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Keywords:

  • avian;
  • embryonic development;
  • Leucophaeus pipixcan;
  • life-history trade-offs;
  • parent–offspring conflict;
  • phenotypic plasticity;
  • photoperiodism;
  • seasonality

Summary

1. When predictable seasonal changes affect offspring fitness, we expect offspring to evolve phenotypes that minimize the costs of seasonal variation in timing of breeding. For species with parental care during embryonic development, offspring receive seasonal cues of the environment from parents that are biased by their parent's fitness (which is not equivalent to offspring fitness). Therefore, mechanisms enabling offspring to detect environmental cues independent of parents should be strongly favoured.

2. We experimentally evaluated the ability of avian embryos to integrate cues of season from photoperiod and maternal environments present in eggs to produce seasonal variation in phenotypes among Franklin's gull (Leucophaeus pipixcan) hatchlings. Eggs were collected early and late in the season and some were separated into their component parts and others were incubated under short (early season) and long (late season) photoperiods. After hatching, we measured the structural size of the chicks and the amount of yolk sac reserves.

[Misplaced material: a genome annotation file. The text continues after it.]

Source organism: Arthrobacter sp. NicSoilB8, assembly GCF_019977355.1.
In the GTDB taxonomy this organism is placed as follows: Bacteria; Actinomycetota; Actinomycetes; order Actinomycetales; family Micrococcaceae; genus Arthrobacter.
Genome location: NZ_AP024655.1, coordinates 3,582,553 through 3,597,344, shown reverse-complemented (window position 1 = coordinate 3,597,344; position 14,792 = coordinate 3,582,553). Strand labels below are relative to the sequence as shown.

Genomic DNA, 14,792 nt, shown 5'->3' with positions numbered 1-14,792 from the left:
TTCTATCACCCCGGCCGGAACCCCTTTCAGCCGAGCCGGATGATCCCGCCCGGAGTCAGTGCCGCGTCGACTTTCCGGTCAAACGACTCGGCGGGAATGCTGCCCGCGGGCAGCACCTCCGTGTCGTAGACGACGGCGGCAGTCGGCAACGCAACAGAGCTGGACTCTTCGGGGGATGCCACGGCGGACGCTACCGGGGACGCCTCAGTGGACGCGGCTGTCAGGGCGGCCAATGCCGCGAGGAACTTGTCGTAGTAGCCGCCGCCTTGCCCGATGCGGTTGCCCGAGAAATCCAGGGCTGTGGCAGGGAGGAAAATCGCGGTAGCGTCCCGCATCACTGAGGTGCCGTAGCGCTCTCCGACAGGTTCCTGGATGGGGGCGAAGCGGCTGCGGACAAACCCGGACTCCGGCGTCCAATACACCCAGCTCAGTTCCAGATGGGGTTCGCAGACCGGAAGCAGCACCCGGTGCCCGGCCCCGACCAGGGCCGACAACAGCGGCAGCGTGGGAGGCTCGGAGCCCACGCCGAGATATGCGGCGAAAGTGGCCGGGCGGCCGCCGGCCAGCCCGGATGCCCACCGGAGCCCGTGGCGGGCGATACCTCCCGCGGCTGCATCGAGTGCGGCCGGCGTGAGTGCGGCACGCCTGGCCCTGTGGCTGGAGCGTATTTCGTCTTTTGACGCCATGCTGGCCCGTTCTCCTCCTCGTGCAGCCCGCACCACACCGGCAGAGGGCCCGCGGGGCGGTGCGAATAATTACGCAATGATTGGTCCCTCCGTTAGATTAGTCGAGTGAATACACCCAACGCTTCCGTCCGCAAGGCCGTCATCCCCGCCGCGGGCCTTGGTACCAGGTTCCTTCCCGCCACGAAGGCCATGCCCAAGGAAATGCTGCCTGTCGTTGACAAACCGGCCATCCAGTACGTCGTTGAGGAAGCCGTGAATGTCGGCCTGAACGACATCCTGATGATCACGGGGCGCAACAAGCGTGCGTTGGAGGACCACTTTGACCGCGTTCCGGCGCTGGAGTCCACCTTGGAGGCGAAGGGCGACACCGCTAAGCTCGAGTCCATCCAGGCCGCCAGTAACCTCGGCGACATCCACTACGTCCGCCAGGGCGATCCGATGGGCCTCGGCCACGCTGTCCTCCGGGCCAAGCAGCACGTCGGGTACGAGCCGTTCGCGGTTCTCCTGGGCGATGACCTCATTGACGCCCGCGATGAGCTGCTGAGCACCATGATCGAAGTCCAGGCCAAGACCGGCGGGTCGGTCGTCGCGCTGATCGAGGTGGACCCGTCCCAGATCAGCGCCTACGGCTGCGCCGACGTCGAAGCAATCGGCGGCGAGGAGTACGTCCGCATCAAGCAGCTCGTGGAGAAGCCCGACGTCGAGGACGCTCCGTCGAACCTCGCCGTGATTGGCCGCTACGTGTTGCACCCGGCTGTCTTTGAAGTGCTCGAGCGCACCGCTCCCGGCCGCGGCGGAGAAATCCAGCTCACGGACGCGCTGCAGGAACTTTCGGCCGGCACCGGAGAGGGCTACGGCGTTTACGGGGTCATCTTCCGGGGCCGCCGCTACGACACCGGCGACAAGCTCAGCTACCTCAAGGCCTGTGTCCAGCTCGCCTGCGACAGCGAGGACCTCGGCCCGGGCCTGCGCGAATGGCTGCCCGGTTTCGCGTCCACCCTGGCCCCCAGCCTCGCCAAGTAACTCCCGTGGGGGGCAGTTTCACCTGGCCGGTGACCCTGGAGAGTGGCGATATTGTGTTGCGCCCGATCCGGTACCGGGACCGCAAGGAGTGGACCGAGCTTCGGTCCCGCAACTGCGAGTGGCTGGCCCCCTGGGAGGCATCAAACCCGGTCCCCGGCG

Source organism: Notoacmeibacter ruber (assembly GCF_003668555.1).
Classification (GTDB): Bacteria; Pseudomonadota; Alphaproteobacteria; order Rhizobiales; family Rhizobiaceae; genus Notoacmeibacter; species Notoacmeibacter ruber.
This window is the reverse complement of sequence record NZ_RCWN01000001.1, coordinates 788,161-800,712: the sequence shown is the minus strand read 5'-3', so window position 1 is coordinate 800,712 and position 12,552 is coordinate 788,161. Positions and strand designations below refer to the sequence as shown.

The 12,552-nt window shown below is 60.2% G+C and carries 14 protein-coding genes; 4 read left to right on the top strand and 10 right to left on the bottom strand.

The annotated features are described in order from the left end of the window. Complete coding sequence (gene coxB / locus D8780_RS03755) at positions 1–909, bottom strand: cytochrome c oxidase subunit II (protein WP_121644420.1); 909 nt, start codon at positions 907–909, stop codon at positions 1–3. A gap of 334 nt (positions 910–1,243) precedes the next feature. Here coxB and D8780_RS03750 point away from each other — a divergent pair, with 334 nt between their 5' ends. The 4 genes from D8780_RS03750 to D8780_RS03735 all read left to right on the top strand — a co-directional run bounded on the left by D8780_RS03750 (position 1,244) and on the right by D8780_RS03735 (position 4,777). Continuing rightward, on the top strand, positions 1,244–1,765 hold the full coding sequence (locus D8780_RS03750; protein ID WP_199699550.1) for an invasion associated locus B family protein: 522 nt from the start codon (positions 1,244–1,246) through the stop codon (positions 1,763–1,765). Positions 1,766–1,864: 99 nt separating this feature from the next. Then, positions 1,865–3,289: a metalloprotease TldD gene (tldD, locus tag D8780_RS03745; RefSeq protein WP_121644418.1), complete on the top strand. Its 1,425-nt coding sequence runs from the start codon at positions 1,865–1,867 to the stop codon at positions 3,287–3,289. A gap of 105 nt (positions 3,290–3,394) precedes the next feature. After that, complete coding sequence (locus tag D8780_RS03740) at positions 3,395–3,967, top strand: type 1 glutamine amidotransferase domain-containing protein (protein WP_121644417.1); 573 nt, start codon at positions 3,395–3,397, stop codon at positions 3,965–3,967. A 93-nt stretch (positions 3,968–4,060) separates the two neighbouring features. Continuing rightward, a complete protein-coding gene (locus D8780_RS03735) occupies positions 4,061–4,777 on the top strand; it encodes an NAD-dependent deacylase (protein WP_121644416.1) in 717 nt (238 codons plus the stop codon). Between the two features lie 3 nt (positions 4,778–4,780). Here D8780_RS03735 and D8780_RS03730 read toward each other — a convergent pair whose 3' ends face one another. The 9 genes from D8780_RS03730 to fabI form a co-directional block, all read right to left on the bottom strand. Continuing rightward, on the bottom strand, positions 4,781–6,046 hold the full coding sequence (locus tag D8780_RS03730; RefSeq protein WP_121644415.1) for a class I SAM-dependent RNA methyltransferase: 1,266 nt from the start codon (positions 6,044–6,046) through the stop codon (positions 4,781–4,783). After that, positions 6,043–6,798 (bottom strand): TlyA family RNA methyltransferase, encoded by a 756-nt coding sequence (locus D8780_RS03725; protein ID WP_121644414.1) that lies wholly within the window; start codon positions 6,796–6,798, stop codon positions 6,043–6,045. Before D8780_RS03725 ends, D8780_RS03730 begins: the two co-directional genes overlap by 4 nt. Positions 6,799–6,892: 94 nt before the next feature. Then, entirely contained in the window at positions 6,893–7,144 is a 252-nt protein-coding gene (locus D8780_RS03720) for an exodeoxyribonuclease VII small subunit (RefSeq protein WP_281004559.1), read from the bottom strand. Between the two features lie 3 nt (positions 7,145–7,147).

3. We found that hatchling size, a phenotype linked with fitness, is sensitive to both egg contents provided by mothers and photoperiod, and development time decreases across the season. The effects of integrating cues of season from eggs and photoperiod on offspring phenotype are complex, and when cues of season from eggs are mismatched with cues of season from photoperiod, alternate phenotypes are created.

4. We also found that seasonal variation in egg size, yolk, albumen or shell content of the eggs do not account for the seasonal maternal egg effect on hatchling size. This seasonal maternal effect could be a result of other egg constituents or reflect heritable variation in timing of breeding that is linked with offspring size.

5. Changes in breeding phenology of adults could result in a mismatch between cues from parents and photoperiod cues of season. For example, if breeding seasons advanced such that late season birds initiate breeding at an early season photoperiod, offspring would then be integrating maternal cues of late season with photoperiod cues of early season and alter their phenotypes. We expect our results to initiate new studies on how vertebrate embryos integrate environmental cues with maternal effects and offspring responses to optimize the expression of offspring phenotype.